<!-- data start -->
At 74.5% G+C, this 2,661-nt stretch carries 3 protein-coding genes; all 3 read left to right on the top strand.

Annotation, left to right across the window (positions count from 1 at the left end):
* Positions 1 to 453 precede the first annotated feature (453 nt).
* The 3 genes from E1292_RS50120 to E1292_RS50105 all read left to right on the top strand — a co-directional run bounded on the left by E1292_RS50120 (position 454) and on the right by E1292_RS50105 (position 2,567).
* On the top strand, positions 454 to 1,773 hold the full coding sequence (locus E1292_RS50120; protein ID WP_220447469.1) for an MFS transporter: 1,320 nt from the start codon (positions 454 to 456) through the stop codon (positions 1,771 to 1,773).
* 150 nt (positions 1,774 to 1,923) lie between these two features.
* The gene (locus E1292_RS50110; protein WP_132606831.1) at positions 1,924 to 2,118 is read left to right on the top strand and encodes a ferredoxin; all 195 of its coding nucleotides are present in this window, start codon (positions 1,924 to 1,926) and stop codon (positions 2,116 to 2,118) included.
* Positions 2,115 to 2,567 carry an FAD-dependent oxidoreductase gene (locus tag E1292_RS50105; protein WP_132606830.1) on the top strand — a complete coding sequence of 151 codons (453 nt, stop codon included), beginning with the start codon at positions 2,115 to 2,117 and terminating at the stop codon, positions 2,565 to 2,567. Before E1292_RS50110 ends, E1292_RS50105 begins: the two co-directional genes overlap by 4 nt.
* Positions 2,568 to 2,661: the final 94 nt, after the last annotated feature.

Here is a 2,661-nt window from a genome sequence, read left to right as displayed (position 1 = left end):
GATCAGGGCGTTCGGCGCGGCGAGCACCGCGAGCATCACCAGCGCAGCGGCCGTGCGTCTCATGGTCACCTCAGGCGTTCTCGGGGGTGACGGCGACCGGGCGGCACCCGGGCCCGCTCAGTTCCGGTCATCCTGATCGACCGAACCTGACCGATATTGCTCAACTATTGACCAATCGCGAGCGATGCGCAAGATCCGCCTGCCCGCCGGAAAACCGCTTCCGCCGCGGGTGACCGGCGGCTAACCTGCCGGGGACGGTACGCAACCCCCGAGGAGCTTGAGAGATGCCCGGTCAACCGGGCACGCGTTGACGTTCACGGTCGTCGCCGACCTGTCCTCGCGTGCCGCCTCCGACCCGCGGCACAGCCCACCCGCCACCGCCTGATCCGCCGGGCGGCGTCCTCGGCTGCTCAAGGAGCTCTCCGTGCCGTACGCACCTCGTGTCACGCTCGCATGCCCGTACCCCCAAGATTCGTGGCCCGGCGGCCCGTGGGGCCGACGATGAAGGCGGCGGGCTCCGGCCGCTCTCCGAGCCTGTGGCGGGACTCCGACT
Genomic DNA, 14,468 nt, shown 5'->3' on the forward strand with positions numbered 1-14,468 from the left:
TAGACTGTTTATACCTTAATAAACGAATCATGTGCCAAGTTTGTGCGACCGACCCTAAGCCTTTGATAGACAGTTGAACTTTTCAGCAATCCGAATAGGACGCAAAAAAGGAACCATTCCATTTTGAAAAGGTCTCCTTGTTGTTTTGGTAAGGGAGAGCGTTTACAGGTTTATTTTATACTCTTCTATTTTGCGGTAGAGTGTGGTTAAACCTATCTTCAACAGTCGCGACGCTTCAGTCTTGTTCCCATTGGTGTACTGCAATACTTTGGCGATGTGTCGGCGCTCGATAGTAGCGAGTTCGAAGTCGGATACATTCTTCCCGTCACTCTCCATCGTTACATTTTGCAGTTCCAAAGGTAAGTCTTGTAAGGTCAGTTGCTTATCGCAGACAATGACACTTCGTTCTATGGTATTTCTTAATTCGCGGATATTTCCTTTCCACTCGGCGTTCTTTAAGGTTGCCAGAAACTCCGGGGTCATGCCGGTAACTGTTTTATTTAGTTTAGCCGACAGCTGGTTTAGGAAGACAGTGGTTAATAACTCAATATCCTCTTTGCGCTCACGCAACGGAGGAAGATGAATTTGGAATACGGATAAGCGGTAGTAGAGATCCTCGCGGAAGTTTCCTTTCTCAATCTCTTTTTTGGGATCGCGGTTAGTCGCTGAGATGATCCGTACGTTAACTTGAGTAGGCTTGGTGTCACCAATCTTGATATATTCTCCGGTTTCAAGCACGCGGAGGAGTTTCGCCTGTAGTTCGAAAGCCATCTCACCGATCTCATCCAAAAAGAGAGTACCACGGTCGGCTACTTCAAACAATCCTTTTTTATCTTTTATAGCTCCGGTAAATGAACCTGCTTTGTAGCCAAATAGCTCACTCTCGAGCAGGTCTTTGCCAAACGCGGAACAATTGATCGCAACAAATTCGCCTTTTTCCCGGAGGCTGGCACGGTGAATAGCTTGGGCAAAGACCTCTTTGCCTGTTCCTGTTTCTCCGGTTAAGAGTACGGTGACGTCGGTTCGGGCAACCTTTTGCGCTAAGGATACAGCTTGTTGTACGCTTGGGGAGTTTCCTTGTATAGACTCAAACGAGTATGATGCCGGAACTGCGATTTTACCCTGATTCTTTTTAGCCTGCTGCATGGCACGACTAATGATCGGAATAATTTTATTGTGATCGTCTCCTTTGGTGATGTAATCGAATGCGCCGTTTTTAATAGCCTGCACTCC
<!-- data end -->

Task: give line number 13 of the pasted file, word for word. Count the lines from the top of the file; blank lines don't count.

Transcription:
TAGACTGTTTATACCTTAATAAACGAATCATGTGCCAAGTTTGTGCGACCGACCCTAAGCCTTTGATAGACAGTTGAACTTTTCAGCAATCCGAATAGGACGCAAAAAAGGAACCATTCCATTTTGAAAAGGTCTCCTTGTTGTTTTGGTAAGGGAGAGCGTTTACAGGTTTATTTTATACTCTTCTATTTTGCGGTAGAGTGTGGTTAAACCTATCTTCAACAGTCGCGACGCTTCAGTCTTGTTCCCATTGGTGTACTGCAATACTTTGGCGATGTGTCGGCGCTCGATAGTAGCGAGTTCGAAGTCGGATACATTCTTCCCGTCACTCTCCATCGTTACATTTTGCAGTTCCAAAGGTAAGTCTTGTAAGGTCAGTTGCTTATCGCAGACAATGACACTTCGTTCTATGGTATTTCTTAATTCGCGGATATTTCCTTTCCACTCGGCGTTCTTTAAGGTTGCCAGAAACTCCGGGGTCATGCCGGTAACTGTTTTATTTAGTTTAGCCGACAGCTGGTTTAGGAAGACAGTGGTTAATAACTCAATATCCTCTTTGCGCTCACGCAACGGAGGAAGATGAATTTGGAATACGGATAAGCGGTAGTAGAGATCCTCGCGGAAGTTTCCTTTCTCAATCTCTTTTTTGGGATCGCGGTTAGTCGCTGAGATGATCCGTACGTTAACTTGAGTAGGCTTGGTGTCACCAATCTTGATATATTCTCCGGTTTCAAGCACGCGGAGGAGTTTCGCCTGTAGTTCGAAAGCCATCTCACCGATCTCATCCAAAAAGAGAGTACCACGGTCGGCTACTTCAAACAATCCTTTTTTATCTTTTATAGCTCCGGTAAATGAACCTGCTTTGTAGCCAAATAGCTCACTCTCGAGCAGGTCTTTGCCAAACGCGGAACAATTGATCGCAACAAATTCGCCTTTTTCCCGGAGGCTGGCACGGTGAATAGCTTGGGCAAAGACCTCTTTGCCTGTTCCTGTTTCTCCGGTTAAGAGTACGGTGACGTCGGTTCGGGCAACCTTTTGCGCTAAGGATACAGCTTGTTGTACGCTTGGGGAGTTTCCTTGTATAGACTCAAACGAGTATGATGCCGGAACTGCGATTTTACCCTGATTCTTTTTAGCCTGCTGCATGGCACGACTAATGATCGGAATAATTTTATTGTGATCGTCTCCTTTGGTGATGTAATCGAATGCGCCGTTTTTAATAGCCTGCACTCC